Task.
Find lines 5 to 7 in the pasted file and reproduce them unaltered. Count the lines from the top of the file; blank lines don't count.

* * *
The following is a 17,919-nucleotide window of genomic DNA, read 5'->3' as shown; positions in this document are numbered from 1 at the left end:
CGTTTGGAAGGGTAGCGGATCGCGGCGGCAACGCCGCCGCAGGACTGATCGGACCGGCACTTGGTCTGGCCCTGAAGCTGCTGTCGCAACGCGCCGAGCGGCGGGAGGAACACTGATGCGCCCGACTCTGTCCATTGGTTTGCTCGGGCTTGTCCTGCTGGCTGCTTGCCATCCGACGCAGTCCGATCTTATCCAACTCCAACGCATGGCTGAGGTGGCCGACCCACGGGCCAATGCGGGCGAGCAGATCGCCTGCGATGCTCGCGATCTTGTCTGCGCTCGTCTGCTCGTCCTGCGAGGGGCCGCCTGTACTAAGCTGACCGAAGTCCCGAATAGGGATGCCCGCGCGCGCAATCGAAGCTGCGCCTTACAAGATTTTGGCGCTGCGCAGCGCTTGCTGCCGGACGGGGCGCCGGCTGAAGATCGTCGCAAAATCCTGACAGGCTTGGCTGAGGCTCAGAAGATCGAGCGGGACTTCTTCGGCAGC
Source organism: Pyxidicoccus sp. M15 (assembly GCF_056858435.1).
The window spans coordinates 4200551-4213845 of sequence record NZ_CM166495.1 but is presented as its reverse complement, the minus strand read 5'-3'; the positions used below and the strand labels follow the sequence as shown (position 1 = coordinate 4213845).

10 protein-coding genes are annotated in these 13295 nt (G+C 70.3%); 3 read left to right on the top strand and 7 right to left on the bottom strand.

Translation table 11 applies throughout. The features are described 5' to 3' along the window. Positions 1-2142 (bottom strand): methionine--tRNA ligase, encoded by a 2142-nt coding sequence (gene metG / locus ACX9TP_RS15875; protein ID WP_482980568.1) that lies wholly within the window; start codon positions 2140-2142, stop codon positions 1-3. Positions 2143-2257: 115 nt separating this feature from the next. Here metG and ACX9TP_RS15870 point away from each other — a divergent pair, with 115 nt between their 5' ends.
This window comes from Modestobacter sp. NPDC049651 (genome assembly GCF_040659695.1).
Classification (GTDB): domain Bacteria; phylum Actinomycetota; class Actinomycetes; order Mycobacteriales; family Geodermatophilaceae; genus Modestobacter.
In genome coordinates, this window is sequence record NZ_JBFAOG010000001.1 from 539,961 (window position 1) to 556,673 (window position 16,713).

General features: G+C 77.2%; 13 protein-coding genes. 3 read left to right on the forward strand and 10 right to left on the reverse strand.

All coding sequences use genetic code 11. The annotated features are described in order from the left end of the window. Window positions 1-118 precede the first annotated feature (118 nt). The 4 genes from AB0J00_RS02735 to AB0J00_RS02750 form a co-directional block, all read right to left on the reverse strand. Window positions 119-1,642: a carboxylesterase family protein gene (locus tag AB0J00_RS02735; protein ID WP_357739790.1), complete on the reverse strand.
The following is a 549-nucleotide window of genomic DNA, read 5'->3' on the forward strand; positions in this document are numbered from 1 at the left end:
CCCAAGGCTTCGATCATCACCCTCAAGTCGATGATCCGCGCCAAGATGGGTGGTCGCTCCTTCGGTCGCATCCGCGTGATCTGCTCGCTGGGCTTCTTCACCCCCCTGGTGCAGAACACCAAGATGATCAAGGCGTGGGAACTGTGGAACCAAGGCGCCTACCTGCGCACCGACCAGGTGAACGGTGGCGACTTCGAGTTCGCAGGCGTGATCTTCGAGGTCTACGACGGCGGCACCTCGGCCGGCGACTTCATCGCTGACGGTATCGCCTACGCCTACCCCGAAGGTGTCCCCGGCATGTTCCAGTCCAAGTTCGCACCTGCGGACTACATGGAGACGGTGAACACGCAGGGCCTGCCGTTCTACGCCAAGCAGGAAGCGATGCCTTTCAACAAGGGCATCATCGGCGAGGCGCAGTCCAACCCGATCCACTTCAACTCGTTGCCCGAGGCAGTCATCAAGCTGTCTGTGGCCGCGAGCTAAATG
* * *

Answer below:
10 protein-coding genes are annotated in these 13295 nt (G+C 70.3%); 3 read left to right on the top strand and 7 right to left on the bottom strand.

Translation table 11 applies throughout. The features are described 5' to 3' along the window. Positions 1-2142 (bottom strand): methionine--tRNA ligase, encoded by a 2142-nt coding sequence (gene metG / locus ACX9TP_RS15875; protein ID WP_482980568.1) that lies wholly within the window; start codon positions 2140-2142, stop codon positions 1-3. Positions 2143-2257: 115 nt separating this feature from the next. Here metG and ACX9TP_RS15870 point away from each other — a divergent pair, with 115 nt between their 5' ends.
This window comes from Modestobacter sp. NPDC049651 (genome assembly GCF_040659695.1).